Tuesday, July 14, 2015

Making decision by weighing the data

Solve for all 6 complex roots of the equation $x^6+10x^5+70x^4+288x^3+880x^2+1600x+1792=0$.

Previously we talked about how to assign $2^8(7)$ to be the constants for the three factors such that we have

$\small x^6+10x^5+70x^4+288x^3+880x^2+1600x+2^8(7)=(x^2+ax+?)(x^2+bx+?)(x^2+cx+?)$

We realized that we would get to correctly assign the number as the constants for the three factors if we have got lucky, what if we don't have the luck and have to exhaust all possibility?

As the math educator, I would ask you to stop solving for this problem for a short while and turn your focus to asking students the number of cases that are possible to rewrite $2^8(7)$ as the product of three positive integers.

Let your students to shift their mind from algebra to probability, this often generates a good course for students as in real life, we have to deal with the situation where we have to consider many aspects so to suggest good solutions than coming up with approach that would waste our precious time and effort hugely.

We could, list out all the possible cases and do it like follows:

For [MATH]\color{yellow}\bbox[5px,purple]{2^8(7)=1(7)(2^8)}[/MATH], we could split it down to such cases:

[MATH]\left.\begin{array}{I}\begin{align*}2^8(7)&=(2^1)(7)(2^7)\\&=(2^2)(7)(2^6)\\ &=(2^3)(7)(2^5)\\ &=\cancel{(2^5)(7)(2^3)}\end{align*}\end{array}\right\}\text{3 cases}[/MATH]

For [MATH]\color{yellow}\bbox[5px,green]{2^8(7)=1(7\cdot 2)(2^7)}[/MATH], we could split it down to such cases:

[MATH]\left.\begin{array}{I}\begin{align*}2^8(7)&=1(7\cdot 2)(2^7)\\&=(2^1)(7\cdot 2)(2^6)\\ &=(2^2)(7\cdot 2)(2^5)\\ &=(2^3)(7\cdot 2)(2^4)\\&=\cancel{(2^4)(7\cdot 2)(2^3)}\end{align*}\end{array}\right\}\text{4 cases}[/MATH]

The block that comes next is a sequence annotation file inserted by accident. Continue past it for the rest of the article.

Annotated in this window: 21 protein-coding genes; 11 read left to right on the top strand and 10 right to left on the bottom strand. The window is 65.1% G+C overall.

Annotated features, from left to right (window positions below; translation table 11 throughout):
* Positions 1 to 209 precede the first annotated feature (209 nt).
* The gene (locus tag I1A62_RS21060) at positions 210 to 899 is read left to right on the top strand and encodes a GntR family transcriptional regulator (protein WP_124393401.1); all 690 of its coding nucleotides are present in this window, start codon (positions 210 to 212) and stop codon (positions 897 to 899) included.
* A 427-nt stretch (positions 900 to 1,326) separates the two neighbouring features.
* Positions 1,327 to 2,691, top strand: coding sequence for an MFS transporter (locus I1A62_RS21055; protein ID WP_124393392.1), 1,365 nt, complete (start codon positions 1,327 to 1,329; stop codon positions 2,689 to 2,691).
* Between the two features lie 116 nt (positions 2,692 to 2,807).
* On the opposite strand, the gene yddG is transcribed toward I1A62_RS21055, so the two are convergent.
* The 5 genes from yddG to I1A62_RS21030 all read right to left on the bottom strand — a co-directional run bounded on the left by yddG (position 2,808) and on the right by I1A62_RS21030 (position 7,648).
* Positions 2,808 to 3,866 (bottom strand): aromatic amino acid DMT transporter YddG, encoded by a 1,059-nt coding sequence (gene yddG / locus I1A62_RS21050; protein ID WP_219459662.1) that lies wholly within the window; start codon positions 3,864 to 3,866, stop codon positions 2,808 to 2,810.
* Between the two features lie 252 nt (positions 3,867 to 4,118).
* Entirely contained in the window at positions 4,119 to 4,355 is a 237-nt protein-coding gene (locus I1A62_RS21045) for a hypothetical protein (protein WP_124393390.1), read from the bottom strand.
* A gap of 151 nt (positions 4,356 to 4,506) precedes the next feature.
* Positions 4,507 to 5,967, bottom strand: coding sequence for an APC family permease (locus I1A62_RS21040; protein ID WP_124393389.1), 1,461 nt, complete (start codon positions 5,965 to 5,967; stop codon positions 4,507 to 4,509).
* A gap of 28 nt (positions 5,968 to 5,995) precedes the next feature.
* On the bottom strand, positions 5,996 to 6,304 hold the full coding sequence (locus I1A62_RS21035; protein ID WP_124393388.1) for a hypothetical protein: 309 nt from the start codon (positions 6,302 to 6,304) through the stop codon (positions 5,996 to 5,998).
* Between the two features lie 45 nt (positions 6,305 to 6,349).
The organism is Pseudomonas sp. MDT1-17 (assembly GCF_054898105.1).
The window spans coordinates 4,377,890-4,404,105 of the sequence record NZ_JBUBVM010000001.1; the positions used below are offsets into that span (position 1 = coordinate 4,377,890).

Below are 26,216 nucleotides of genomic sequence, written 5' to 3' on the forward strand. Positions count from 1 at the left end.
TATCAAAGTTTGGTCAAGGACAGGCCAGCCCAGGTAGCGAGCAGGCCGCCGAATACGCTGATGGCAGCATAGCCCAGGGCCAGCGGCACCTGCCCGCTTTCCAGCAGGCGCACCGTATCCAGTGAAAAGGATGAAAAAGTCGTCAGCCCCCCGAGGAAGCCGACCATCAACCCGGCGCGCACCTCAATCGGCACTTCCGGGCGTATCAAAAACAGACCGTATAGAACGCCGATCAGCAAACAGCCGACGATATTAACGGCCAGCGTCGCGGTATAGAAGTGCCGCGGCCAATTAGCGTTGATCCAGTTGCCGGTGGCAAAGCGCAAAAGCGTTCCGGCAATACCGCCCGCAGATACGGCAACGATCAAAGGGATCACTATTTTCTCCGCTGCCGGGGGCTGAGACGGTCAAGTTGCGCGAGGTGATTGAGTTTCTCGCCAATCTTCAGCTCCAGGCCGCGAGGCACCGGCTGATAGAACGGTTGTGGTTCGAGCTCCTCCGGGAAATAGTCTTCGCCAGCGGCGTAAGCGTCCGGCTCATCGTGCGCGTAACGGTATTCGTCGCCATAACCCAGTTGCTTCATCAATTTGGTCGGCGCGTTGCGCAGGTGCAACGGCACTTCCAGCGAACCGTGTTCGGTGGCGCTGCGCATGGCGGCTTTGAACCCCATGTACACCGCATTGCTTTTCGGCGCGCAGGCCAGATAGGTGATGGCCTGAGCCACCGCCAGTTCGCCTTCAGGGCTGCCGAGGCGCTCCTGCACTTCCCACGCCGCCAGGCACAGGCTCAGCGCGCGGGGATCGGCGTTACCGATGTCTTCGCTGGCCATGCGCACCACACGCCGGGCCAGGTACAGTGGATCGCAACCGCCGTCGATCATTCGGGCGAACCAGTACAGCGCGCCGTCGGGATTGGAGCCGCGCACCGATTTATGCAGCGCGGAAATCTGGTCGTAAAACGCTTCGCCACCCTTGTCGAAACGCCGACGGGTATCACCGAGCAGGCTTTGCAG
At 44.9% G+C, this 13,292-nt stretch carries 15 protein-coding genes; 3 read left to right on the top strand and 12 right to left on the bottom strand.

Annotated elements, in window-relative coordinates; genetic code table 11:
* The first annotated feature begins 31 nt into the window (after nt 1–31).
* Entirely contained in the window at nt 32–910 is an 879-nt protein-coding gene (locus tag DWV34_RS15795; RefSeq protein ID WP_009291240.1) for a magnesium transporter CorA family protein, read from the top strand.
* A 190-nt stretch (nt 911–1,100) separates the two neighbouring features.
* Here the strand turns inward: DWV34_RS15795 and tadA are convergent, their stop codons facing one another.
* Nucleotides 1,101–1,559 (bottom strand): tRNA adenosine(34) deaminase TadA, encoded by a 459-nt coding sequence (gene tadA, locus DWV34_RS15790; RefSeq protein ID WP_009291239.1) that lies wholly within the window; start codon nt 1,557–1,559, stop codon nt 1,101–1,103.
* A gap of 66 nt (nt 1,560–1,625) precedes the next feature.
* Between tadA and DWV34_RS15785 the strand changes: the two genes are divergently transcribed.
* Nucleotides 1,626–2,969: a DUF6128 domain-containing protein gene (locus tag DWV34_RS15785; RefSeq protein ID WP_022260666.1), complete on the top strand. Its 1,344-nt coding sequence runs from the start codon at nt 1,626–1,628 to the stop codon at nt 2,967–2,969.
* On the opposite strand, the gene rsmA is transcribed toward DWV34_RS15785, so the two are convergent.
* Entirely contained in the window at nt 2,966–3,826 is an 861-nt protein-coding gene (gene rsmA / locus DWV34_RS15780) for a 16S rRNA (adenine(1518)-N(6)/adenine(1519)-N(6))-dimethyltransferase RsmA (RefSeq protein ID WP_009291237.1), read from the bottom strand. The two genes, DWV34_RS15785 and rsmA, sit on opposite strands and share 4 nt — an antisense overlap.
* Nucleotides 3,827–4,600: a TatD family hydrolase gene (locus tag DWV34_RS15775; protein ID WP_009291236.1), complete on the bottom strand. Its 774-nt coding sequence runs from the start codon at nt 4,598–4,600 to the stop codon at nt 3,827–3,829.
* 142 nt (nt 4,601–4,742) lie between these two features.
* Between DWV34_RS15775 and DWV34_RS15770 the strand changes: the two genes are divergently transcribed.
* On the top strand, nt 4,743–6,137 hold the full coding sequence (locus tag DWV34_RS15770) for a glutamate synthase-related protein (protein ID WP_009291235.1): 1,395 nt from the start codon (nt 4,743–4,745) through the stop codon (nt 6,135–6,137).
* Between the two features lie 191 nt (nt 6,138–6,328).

For [MATH]\color{black}\bbox[5px,orange]{2^8(7)=1(7\cdot 2^2)(2^6)}[/MATH], we could split it down to such cases:

[MATH]\left.\begin{array}{I}\begin{align*}2^8(7)&=1(7\cdot 2^2)(2^6)\\&=(2^1)(7\cdot 2^2)(2^5)\\ &=(2^2)(7\cdot 2^2)(2^4)\\ &=(2^3)(7\cdot 2^2)(2^3)\\&=\cancel{(2^4)(7\cdot 2^2)(2^2)}\end{align*}\end{array}\right\}\text{4 cases}[/MATH]

For [MATH]\color{yellow}\bbox[5px,blue]{2^8(7)=1(7\cdot 2^3)(2^6)}[/MATH], we could split it down to such cases:

[MATH]\left.\begin{array}{I}\begin{align*}2^8(7)&=1(7\cdot 2^3)(2^5)\\&=(2^1)(7\cdot 2^3)(2^4)\\ &=(2^2)(7\cdot 2^3)(2^3)\\ &=(2^3)(7\cdot 2^3)(2^2)\\&=\cancel{(2^4)(7\cdot 2^3)(2^1)}\end{align*}\end{array}\right\}\text{4 cases}[/MATH]

For [MATH]\color{yellow}\bbox[5px,red]{2^8(7)=1(7\cdot 2^4)(2^4)}[/MATH], we could split it down to such cases:

[MATH]\left.\begin{array}{I}\begin{align*}2^8(7)&=1(7\cdot 2^4)(2^4)\\&=(2^1)(7\cdot 2^4)(2^3)\\ &=(2^2)(7\cdot 2^4)(2^2)\\ &=\cancel{(2^3)(7\cdot 2^4)(2^1)}\end{align*}\end{array}\right\}\text{3 cases}[/MATH]

For [MATH]\color{yellow}\bbox[5px,indigo]{2^8(7)=1(7\cdot 2^5)(2^3)}[/MATH], we could split it down to such cases:

[MATH]\left.\begin{array}{I}\begin{align*}2^8(7)&=1(7\cdot 2^5)(2^3)\\&=(2^1)(7\cdot 2^5)(2^2)\\ &=\cancel{(2^2)(7\cdot 2^5)(2^1)}\end{align*}\end{array}\right\}\text{2 cases}[/MATH]

For [MATH]\color{black}\bbox[5px,yellow]{2^8(7)=1(7\cdot 2^6)(2^2)}[/MATH], we could split it down to such cases:

[MATH]\left.\begin{array}{I}\begin{align*}2^8(7)&=1(7\cdot 2^6)(2^2)\\&=(2^1)(7\cdot 2^6)(2^1)\\ &=\cancel{(2^2)(7\cdot 2^5)(2^1)}\end{align*}\end{array}\right\}\text{2 cases}[/MATH]

For [MATH]\color{black}\bbox[5px,orange]{2^8(7)=1(7\cdot 2^7)(2)}[/MATH], we only have one case for that.

Similarly for [MATH]\color{white}\bbox[5px,purple]{2^8(7)=1(7\cdot 2^8)(1)}[/MATH], we only have one case for that.

So altogether, we would end up with a total of 26 possible cases to work.

Now, ask yourself by answer to yourself honestly, do you really want to work out all those 26 cases to look for the right answer to factor

$\small x^6+10x^5+70x^4+288x^3+880x^2+1600x+2^8(7)=(x^2+ax+?)(x^2+bx+?)(x^2+cx+?)$?

I'm fairly certain that you would beg for another alternative and put this one under the carpet by now. :D

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